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Old August 22, 2011, 01:36 PM   #5
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I picked up a Winchester Model 50 a couple of weeks ago that had one put on it back when it was new. On that gun, set to "Improved", it patterns nicely for sporting clays. It's a whole lot better than the full choked Winchester '97 that I was using, but it's definitely a compromise.

For a guy of my shooting ability, that is, completely non-competitive and satisfied with an 18 or 20 at the skeet range, that 55 year old Model 50 and Polychoke work just fine for me. But I think that if I had a gun with removable chokes, I would stick with those. It's not that hard to change them out and they're properly made for that gun.
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Old August 22, 2011, 02:25 PM   #6
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I like mine.
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Old August 22, 2011, 02:50 PM   #7
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Having changeable screw in chokes on a shotgun these days - is really mandatory if you're going to use it for more than one type of bird - or for more than one type of clays game ...or even for hunting...

a poly choke ...is the ugliest / and lamest of all the options...in my view.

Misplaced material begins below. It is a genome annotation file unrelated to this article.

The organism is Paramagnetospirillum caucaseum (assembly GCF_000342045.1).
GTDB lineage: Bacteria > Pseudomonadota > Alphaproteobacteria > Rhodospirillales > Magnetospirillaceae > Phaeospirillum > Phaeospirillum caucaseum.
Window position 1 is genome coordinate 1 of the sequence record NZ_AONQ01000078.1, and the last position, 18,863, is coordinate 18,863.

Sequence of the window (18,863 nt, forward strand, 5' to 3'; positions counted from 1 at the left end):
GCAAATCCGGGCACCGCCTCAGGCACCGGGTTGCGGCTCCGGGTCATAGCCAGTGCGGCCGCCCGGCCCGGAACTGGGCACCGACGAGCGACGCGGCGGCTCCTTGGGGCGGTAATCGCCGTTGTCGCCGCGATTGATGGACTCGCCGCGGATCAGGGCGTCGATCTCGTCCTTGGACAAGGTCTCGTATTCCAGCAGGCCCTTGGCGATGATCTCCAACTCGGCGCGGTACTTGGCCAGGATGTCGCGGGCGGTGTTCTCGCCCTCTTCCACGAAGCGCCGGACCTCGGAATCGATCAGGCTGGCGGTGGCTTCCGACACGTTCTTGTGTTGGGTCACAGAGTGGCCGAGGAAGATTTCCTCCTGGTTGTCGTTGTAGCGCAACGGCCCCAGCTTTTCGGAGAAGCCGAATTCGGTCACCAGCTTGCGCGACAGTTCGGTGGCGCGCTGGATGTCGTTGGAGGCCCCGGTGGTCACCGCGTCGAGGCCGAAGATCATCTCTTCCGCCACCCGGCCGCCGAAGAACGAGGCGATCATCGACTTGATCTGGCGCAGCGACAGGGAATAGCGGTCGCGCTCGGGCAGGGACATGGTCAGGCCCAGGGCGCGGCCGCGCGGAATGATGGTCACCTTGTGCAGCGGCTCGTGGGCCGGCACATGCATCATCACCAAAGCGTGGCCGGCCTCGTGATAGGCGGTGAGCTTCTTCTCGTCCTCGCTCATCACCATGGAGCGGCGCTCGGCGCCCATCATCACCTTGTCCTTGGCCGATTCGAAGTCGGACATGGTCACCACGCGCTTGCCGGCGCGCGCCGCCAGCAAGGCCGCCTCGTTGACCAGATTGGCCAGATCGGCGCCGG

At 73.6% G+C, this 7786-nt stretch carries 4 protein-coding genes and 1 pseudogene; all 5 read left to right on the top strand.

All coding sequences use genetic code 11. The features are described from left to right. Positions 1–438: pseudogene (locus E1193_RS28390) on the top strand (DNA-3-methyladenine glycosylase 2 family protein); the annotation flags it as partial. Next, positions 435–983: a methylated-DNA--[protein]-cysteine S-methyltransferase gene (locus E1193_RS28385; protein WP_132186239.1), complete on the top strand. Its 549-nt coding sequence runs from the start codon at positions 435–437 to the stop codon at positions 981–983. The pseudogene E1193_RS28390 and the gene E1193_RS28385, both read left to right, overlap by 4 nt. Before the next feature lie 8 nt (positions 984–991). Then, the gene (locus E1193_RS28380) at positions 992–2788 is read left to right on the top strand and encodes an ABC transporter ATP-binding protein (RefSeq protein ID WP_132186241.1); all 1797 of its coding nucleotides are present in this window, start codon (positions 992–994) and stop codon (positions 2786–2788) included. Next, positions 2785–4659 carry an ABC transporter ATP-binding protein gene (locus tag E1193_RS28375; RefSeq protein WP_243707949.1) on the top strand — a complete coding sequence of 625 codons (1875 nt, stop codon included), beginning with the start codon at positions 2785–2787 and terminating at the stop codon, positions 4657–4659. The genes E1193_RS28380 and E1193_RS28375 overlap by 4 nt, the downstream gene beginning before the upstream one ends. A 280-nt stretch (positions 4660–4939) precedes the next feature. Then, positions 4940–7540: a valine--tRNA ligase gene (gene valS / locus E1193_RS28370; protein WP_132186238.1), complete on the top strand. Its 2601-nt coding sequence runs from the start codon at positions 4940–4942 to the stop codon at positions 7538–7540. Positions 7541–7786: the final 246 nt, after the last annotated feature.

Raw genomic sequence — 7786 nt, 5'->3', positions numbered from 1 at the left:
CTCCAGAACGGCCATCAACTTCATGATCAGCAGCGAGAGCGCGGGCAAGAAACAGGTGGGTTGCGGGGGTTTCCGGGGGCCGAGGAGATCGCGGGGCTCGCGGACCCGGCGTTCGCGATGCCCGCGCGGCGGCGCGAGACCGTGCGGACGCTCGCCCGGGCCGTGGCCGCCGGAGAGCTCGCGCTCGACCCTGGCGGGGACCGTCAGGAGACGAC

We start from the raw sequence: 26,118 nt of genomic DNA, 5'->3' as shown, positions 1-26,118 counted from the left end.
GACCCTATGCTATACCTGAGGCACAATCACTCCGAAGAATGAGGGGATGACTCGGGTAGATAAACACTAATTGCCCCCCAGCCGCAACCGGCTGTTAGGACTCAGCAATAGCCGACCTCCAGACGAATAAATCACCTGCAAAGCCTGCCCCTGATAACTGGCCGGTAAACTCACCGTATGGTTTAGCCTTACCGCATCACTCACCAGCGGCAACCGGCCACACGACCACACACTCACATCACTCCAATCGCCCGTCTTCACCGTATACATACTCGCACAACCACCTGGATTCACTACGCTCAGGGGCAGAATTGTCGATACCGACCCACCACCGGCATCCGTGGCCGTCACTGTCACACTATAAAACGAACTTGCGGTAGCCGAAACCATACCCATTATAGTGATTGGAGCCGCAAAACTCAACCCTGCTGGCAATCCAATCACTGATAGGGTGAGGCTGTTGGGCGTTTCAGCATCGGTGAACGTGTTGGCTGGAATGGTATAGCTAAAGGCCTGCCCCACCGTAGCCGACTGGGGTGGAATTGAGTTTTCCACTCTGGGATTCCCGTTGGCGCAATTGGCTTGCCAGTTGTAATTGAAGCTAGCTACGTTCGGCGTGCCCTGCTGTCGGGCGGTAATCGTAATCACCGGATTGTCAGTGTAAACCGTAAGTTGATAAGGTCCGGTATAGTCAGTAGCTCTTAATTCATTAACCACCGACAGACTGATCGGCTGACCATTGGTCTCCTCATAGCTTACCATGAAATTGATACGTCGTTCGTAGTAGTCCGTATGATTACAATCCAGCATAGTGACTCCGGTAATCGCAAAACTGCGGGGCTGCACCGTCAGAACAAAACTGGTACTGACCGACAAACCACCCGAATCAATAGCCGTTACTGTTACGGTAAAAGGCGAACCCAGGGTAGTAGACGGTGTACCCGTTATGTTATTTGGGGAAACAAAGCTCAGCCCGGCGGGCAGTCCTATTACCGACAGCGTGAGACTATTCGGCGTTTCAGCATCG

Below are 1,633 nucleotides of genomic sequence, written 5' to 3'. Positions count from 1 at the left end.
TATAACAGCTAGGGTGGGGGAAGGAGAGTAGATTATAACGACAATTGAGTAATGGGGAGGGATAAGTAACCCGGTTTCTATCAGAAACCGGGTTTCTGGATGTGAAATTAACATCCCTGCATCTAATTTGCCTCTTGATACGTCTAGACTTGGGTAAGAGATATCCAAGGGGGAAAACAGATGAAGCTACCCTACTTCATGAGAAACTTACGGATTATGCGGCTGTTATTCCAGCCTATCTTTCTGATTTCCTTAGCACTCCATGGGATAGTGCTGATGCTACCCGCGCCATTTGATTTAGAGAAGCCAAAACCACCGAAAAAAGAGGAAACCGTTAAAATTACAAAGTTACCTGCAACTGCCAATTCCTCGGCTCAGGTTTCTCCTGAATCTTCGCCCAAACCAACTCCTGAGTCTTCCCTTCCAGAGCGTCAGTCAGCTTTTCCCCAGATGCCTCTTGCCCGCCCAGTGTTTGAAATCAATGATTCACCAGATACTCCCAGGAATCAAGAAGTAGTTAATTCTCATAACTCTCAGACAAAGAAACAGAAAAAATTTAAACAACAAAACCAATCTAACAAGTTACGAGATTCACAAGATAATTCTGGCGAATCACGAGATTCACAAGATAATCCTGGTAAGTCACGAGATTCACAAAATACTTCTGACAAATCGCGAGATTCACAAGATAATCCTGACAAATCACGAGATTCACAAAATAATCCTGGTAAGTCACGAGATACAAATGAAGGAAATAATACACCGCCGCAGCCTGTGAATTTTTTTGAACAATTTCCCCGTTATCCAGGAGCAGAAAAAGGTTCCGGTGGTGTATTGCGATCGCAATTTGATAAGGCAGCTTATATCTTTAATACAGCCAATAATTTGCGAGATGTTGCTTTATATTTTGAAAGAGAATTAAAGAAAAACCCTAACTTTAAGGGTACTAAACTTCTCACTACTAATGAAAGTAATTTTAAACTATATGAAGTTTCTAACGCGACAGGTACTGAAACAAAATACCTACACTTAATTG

Have the barrel properly threaded for good screw in chokes --- either flush or extended ...whatever you want / makes way more sense to me.
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Old August 22, 2011, 03:04 PM   #8
Barber2678
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Poly... cough... ugh... choke...

Go with screw in chokes.
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Old August 22, 2011, 03:14 PM   #9
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Of course, there are those who look down upon screw-in chokes a being just a half step above Poly Chokes. Serious gentleman shooters have a different fixed choke shotgun for each application.

Last edited by zippy13; August 22, 2011 at 05:05 PM. Reason: tpyo
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Old August 22, 2011, 04:21 PM   #10
oneounceload
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Quote:
Of course, there who look down upon screw-in chokes a being just a half step above Poly Chokes. Serious gentleman shooters have a different fixed choke shotgun for each application.

About time I got some support.......................